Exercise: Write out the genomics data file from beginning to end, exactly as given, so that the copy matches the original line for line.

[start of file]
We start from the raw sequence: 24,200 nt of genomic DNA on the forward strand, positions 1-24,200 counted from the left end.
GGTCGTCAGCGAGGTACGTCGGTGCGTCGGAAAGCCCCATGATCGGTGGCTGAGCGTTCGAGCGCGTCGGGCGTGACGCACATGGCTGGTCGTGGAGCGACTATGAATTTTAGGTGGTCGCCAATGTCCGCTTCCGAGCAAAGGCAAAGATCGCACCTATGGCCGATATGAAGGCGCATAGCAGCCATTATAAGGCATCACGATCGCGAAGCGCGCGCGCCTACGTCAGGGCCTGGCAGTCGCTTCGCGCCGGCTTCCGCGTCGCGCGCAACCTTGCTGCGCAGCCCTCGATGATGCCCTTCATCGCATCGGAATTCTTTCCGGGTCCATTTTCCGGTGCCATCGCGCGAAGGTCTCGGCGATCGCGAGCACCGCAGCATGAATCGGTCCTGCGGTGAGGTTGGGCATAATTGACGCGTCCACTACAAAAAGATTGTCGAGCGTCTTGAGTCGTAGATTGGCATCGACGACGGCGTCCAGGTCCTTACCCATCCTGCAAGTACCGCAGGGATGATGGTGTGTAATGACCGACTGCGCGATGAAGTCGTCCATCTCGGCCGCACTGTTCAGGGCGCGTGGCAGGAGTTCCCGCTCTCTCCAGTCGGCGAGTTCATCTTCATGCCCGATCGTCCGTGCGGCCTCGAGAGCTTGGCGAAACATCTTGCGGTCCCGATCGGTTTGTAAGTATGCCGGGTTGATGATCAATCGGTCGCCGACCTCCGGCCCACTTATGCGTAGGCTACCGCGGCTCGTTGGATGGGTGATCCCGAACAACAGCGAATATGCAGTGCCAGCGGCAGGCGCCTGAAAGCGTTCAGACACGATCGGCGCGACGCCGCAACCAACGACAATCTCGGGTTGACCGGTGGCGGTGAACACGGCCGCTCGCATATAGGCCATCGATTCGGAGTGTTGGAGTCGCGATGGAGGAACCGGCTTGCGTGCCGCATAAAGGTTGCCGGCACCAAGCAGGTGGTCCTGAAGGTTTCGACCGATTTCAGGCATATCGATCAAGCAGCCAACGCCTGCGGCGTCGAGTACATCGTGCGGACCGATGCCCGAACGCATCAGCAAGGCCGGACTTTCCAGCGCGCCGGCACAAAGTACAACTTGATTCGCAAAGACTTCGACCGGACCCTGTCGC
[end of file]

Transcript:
We start from the raw sequence: 24,200 nt of genomic DNA on the forward strand, positions 1-24,200 counted from the left end.
GGTCGTCAGCGAGGTACGTCGGTGCGTCGGAAAGCCCCATGATCGGTGGCTGAGCGTTCGAGCGCGTCGGGCGTGACGCACATGGCTGGTCGTGGAGCGACTATGAATTTTAGGTGGTCGCCAATGTCCGCTTCCGAGCAAAGGCAAAGATCGCACCTATGGCCGATATGAAGGCGCATAGCAGCCATTATAAGGCATCACGATCGCGAAGCGCGCGCGCCTACGTCAGGGCCTGGCAGTCGCTTCGCGCCGGCTTCCGCGTCGCGCGCAACCTTGCTGCGCAGCCCTCGATGATGCCCTTCATCGCATCGGAATTCTTTCCGGGTCCATTTTCCGGTGCCATCGCGCGAAGGTCTCGGCGATCGCGAGCACCGCAGCATGAATCGGTCCTGCGGTGAGGTTGGGCATAATTGACGCGTCCACTACAAAAAGATTGTCGAGCGTCTTGAGTCGTAGATTGGCATCGACGACGGCGTCCAGGTCCTTACCCATCCTGCAAGTACCGCAGGGATGATGGTGTGTAATGACCGACTGCGCGATGAAGTCGTCCATCTCGGCCGCACTGTTCAGGGCGCGTGGCAGGAGTTCCCGCTCTCTCCAGTCGGCGAGTTCATCTTCATGCCCGATCGTCCGTGCGGCCTCGAGAGCTTGGCGAAACATCTTGCGGTCCCGATCGGTTTGTAAGTATGCCGGGTTGATGATCAATCGGTCGCCGACCTCCGGCCCACTTATGCGTAGGCTACCGCGGCTCGTTGGATGGGTGATCCCGAACAACAGCGAATATGCAGTGCCAGCGGCAGGCGCCTGAAAGCGTTCAGACACGATCGGCGCGACGCCGCAACCAACGACAATCTCGGGTTGACCGGTGGCGGTGAACACGGCCGCTCGCATATAGGCCATCGATTCGGAGTGTTGGAGTCGCGATGGAGGAACCGGCTTGCGTGCCGCATAAAGGTTGCCGGCACCAAGCAGGTGGTCCTGAAGGTTTCGACCGATTTCAGGCATATCGATCAAGCAGCCAACGCCTGCGGCGTCGAGTACATCGTGCGGACCGATGCCCGAACGCATCAGCAAGGCCGGACTTTCCAGCGCGCCGGCACAAAGTACAACTTGATTCGCAAAGACTTCGACCGGACCCTGTCGC